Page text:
Publication date: 21 April 2020

Merlin Stone, Eleni Aravopoulou, Yuksel Ekinci, Geraint Evans, Matt Hobbs, Ashraf Labib, Paul Laughlin, Jon Machtynger and Liz Machtynger

The purpose of this paper is to review literature about the applications of artificial intelligence (AI) in strategic situations and identify the research that is needed…

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2946

Abstract

Purpose

The purpose of this paper is to review literature about the applications of artificial intelligence (AI) in strategic situations and identify the research that is needed in the area of applying AI to strategic marketing decisions.

Design/methodology/approach

The approach was to carry out a literature review and to consult with marketing experts who were invited to contribute to the paper.

Findings

There is little research into applying AI to strategic marketing decision-making. This research is needed, as the frontier of AI application to decision-making is moving in many management areas from operational to strategic. Given the competitive nature of such decisions and the insights from applying AI to defence and similar areas, it is time to focus on applying AI to strategic marketing decisions.

Research limitations/implications

The application of AI to strategic marketing decision-making is known to be taking place, but as it is commercially sensitive, data is not available to the authors.

Practical implications

There are strong implications for all businesses, particularly large businesses in competitive industries, where failure to deploy AI in the face of competition from firms, who have deployed AI to improve their decision-making could be dangerous.

Social implications

The public sector is a very important marketing decision maker. Although in most cases it does not operate competitively, it must make decisions about making different services available to different citizens and identify the risks of not providing services to certain citizens; so, this paper is relevant to the public sector.

Originality/value

To the best of the authors’ knowledge, this is one of the first papers to probe deployment of AI in strategic marketing decision-making.

Details

The Bottom Line, vol. 33 no. 2
Type: Research Article
ISSN: 0888-045X

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Article
Publication date: 17 June 2004

Juan Florin and Alphonso O. Ogbuehi

Strategy and marketing scholars look at strategic issues from different points of view and attempt to explain strategic choice and performance from their unique…

Abstract

Strategy and marketing scholars look at strategic issues from different points of view and attempt to explain strategic choice and performance from their unique perspectives. This paper combines these perspectives in the context of international ventures and develops a conceptual framework integrating international marketing strategy decisions with entry mode decisions. The resulting contingency framework extends the hierarchical entry‐mode decision model and allows for a better specification of the strategy‐performance relationship in international business.

Details

Multinational Business Review, vol. 12 no. 2
Type: Research Article
ISSN: 1525-383X

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Article
Publication date: 29 May 2009

Henry F.L. Chung

Research concerning marketing standardisation is still developing. A new research theme has recently emerged, wherein it is suggested that the structure of marketing

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7343

Abstract

Purpose

Research concerning marketing standardisation is still developing. A new research theme has recently emerged, wherein it is suggested that the structure of marketing decision making is likely to be a factor of marketing standardisation strategy. This study aims to add insights to this new research field. Based on the outcome of previous studies, it aims to propose and test a research framework concerning the relationships among environmental factors, the structure of decision making and marketing standardisation/performance. This study seeks to focus on the two most important programme elements: promotion and product.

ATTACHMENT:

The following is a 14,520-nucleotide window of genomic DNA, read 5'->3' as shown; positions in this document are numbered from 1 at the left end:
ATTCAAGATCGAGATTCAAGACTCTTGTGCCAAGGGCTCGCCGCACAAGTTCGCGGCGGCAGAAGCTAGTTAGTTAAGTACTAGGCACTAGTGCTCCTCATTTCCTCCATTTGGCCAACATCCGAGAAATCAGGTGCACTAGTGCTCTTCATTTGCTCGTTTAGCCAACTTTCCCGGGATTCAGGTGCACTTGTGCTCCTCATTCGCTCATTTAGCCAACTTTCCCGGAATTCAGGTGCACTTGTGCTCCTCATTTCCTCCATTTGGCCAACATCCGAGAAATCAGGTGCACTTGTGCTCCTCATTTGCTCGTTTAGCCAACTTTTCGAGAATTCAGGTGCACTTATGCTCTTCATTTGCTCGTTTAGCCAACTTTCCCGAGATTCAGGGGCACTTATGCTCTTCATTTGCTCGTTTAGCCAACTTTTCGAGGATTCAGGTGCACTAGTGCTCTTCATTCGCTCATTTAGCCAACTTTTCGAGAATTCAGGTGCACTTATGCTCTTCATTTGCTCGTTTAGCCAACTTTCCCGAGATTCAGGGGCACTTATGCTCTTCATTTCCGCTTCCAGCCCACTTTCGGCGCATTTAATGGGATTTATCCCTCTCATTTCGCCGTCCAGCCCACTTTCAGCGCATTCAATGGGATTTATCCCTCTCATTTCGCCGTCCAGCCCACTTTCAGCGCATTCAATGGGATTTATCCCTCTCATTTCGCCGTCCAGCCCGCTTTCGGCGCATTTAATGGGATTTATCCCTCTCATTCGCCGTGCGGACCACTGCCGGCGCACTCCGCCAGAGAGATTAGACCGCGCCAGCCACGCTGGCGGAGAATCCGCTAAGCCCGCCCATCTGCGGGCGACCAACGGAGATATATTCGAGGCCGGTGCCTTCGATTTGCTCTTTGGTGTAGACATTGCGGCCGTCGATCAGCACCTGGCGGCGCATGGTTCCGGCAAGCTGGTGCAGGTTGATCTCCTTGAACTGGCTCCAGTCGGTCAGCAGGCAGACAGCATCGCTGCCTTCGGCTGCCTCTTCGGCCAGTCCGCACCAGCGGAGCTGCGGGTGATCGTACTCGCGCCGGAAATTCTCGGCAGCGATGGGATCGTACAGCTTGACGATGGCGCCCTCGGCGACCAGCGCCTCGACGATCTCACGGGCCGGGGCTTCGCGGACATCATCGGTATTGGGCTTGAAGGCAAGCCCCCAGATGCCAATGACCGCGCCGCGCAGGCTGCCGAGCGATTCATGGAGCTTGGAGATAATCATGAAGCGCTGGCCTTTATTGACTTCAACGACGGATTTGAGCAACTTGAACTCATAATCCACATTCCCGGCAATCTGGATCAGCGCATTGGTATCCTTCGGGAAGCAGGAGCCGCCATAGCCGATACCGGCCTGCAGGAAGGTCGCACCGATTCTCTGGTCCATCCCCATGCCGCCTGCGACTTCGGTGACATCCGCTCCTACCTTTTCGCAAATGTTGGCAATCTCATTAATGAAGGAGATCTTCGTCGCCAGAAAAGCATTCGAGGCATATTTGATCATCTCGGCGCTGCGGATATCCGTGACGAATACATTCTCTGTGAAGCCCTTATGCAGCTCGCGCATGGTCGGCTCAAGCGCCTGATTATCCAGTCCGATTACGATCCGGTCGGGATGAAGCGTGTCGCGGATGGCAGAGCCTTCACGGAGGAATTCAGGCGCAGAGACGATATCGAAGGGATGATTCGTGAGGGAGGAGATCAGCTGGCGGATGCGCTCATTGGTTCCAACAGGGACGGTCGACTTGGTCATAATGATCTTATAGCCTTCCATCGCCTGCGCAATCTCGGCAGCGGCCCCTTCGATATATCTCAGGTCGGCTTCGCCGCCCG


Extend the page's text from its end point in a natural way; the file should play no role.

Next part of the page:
Design/methodology/approach

The study used the experience of 78 firms operating in the European Union (EU) region to achieve its research objectives. The data used were collected through a postal survey. This analysis used both partial least square (PLS) and hierarchical regression analysis methods to examine its research framework.

Findings

The study has generated a framework for future research. It is suggested that, with the absence of direct influence, the structure of decision making is still likely to have an indirect effect on marketing standardisation strategy. Although a path relationship is unlikely to exist between environmental factors, the structure of decision making and performance, the joint effect between environmental factors and the decision‐making structure on performance is confirmed. The outcomes of the study suggest that, through careful selection, firms adopting a high and low degree centralisation structure can benefit from operating in a similar high/low environment, as well as in a country with high/low market size and potential.

Originality/value

The study's findings have enhanced those uncovered by other researchers. A number of implications can be drawn for these findings.

Details

European Journal of Marketing, vol. 43 no. 5/6
Type: Research Article
ISSN: 0309-0566

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Article
Publication date: 1 June 1985

The librarian and researcher have to be able to uncover specific articles in their areas of interest. This Bibliography is designed to help. Volume IV, like Volume III…

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11436

Abstract

The librarian and researcher have to be able to uncover specific articles in their areas of interest. This Bibliography is designed to help. Volume IV, like Volume III, contains features to help the reader to retrieve relevant literature from MCB University Press' considerable output. Each entry within has been indexed according to author(s) and the Fifth Edition of the SCIMP/SCAMP Thesaurus. The latter thus provides a full subject index to facilitate rapid retrieval. Each article or book is assigned its own unique number and this is used in both the subject and author index. This Volume indexes 29 journals indicating the depth, coverage and expansion of MCB's portfolio.

Details

Management Decision, vol. 23 no. 6
Type: Research Article
ISSN: 0025-1747